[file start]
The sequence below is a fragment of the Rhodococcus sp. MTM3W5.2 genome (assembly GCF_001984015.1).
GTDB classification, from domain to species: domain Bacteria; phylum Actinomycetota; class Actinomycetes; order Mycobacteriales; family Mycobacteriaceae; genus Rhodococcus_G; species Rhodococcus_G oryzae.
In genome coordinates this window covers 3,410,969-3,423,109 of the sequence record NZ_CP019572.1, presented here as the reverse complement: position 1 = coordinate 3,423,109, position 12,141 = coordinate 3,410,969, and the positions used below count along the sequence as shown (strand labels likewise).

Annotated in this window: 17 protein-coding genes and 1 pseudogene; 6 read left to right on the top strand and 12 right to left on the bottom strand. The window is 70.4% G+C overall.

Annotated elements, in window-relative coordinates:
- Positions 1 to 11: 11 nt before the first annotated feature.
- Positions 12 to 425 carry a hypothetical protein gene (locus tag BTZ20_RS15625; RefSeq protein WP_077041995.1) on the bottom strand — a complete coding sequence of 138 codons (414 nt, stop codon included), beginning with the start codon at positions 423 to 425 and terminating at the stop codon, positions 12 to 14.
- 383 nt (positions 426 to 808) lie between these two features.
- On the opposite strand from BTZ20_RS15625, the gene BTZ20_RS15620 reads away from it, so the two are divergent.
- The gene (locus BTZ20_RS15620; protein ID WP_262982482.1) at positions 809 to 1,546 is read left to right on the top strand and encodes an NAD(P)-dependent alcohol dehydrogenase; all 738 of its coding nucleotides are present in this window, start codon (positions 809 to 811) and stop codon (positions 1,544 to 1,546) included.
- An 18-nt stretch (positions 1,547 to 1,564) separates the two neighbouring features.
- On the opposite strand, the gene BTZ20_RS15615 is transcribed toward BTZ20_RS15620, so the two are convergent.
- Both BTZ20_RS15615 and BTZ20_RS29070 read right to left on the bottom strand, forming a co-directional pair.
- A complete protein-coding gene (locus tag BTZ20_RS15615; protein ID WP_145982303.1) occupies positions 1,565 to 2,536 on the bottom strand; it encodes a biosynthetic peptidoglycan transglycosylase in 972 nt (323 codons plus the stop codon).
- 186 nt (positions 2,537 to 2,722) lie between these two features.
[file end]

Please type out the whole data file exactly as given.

The sequence below is a fragment of the Rhodococcus sp. MTM3W5.2 genome (assembly GCF_001984015.1).
GTDB classification, from domain to species: domain Bacteria; phylum Actinomycetota; class Actinomycetes; order Mycobacteriales; family Mycobacteriaceae; genus Rhodococcus_G; species Rhodococcus_G oryzae.
In genome coordinates this window covers 3,410,969-3,423,109 of the sequence record NZ_CP019572.1, presented here as the reverse complement: position 1 = coordinate 3,423,109, position 12,141 = coordinate 3,410,969, and the positions used below count along the sequence as shown (strand labels likewise).

Annotated in this window: 17 protein-coding genes and 1 pseudogene; 6 read left to right on the top strand and 12 right to left on the bottom strand. The window is 70.4% G+C overall.

Annotated elements, in window-relative coordinates:
- Positions 1 to 11: 11 nt before the first annotated feature.
- Positions 12 to 425 carry a hypothetical protein gene (locus tag BTZ20_RS15625; RefSeq protein WP_077041995.1) on the bottom strand — a complete coding sequence of 138 codons (414 nt, stop codon included), beginning with the start codon at positions 423 to 425 and terminating at the stop codon, positions 12 to 14.
- 383 nt (positions 426 to 808) lie between these two features.
- On the opposite strand from BTZ20_RS15625, the gene BTZ20_RS15620 reads away from it, so the two are divergent.
- The gene (locus BTZ20_RS15620; protein ID WP_262982482.1) at positions 809 to 1,546 is read left to right on the top strand and encodes an NAD(P)-dependent alcohol dehydrogenase; all 738 of its coding nucleotides are present in this window, start codon (positions 809 to 811) and stop codon (positions 1,544 to 1,546) included.
- An 18-nt stretch (positions 1,547 to 1,564) separates the two neighbouring features.
- On the opposite strand, the gene BTZ20_RS15615 is transcribed toward BTZ20_RS15620, so the two are convergent.
- Both BTZ20_RS15615 and BTZ20_RS29070 read right to left on the bottom strand, forming a co-directional pair.
- A complete protein-coding gene (locus tag BTZ20_RS15615; protein ID WP_145982303.1) occupies positions 1,565 to 2,536 on the bottom strand; it encodes a biosynthetic peptidoglycan transglycosylase in 972 nt (323 codons plus the stop codon).
- 186 nt (positions 2,537 to 2,722) lie between these two features.